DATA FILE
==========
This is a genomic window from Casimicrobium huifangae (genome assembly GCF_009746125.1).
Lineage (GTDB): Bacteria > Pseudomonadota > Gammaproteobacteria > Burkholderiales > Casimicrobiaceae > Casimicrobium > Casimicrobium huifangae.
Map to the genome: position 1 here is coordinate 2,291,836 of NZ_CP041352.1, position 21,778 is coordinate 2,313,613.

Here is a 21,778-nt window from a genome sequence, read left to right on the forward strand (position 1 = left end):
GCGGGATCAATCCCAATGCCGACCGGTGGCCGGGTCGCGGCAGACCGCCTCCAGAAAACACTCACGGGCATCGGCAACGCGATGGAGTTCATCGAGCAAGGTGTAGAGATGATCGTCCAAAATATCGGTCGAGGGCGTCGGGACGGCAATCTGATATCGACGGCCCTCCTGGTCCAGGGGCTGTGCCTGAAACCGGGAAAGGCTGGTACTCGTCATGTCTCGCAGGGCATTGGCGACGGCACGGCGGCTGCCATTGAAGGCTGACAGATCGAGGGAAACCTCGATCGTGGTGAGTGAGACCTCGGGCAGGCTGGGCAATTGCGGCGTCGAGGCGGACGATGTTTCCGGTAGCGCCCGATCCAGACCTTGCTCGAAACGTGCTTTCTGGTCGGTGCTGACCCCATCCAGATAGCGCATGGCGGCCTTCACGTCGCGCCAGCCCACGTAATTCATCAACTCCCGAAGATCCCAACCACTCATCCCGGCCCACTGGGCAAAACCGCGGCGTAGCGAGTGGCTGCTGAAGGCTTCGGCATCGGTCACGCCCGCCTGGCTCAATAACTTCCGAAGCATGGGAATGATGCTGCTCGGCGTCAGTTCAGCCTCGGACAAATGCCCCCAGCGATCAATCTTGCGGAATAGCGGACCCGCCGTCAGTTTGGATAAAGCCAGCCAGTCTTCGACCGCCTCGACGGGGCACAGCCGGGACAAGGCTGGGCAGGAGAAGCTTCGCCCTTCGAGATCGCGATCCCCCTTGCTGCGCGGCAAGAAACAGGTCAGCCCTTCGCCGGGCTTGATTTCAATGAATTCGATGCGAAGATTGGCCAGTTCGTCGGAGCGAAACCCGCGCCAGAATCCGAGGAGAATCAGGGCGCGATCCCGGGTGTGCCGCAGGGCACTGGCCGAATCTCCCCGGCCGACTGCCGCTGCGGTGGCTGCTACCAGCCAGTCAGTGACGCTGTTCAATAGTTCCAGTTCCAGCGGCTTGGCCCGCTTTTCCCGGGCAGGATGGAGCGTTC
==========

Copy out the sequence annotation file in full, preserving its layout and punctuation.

This is a genomic window from Casimicrobium huifangae (genome assembly GCF_009746125.1).
Lineage (GTDB): Bacteria > Pseudomonadota > Gammaproteobacteria > Burkholderiales > Casimicrobiaceae > Casimicrobium > Casimicrobium huifangae.
Map to the genome: position 1 here is coordinate 2,291,836 of NZ_CP041352.1, position 21,778 is coordinate 2,313,613.

Here is a 21,778-nt window from a genome sequence, read left to right on the forward strand (position 1 = left end):
GCGGGATCAATCCCAATGCCGACCGGTGGCCGGGTCGCGGCAGACCGCCTCCAGAAAACACTCACGGGCATCGGCAACGCGATGGAGTTCATCGAGCAAGGTGTAGAGATGATCGTCCAAAATATCGGTCGAGGGCGTCGGGACGGCAATCTGATATCGACGGCCCTCCTGGTCCAGGGGCTGTGCCTGAAACCGGGAAAGGCTGGTACTCGTCATGTCTCGCAGGGCATTGGCGACGGCACGGCGGCTGCCATTGAAGGCTGACAGATCGAGGGAAACCTCGATCGTGGTGAGTGAGACCTCGGGCAGGCTGGGCAATTGCGGCGTCGAGGCGGACGATGTTTCCGGTAGCGCCCGATCCAGACCTTGCTCGAAACGTGCTTTCTGGTCGGTGCTGACCCCATCCAGATAGCGCATGGCGGCCTTCACGTCGCGCCAGCCCACGTAATTCATCAACTCCCGAAGATCCCAACCACTCATCCCGGCCCACTGGGCAAAACCGCGGCGTAGCGAGTGGCTGCTGAAGGCTTCGGCATCGGTCACGCCCGCCTGGCTCAATAACTTCCGAAGCATGGGAATGATGCTGCTCGGCGTCAGTTCAGCCTCGGACAAATGCCCCCAGCGATCAATCTTGCGGAATAGCGGACCCGCCGTCAGTTTGGATAAAGCCAGCCAGTCTTCGACCGCCTCGACGGGGCACAGCCGGGACAAGGCTGGGCAGGAGAAGCTTCGCCCTTCGAGATCGCGATCCCCCTTGCTGCGCGGCAAGAAACAGGTCAGCCCTTCGCCGGGCTTGATTTCAATGAATTCGATGCGAAGATTGGCCAGTTCGTCGGAGCGAAACCCGCGCCAGAATCCGAGGAGAATCAGGGCGCGATCCCGGGTGTGCCGCAGGGCACTGGCCGAATCTCCCCGGCCGACTGCCGCTGCGGTGGCTGCTACCAGCCAGTCAGTGACGCTGTTCAATAGTTCCAGTTCCAGCGGCTTGGCCCGCTTTTCCCGGGCAGGATGGAGCGTTC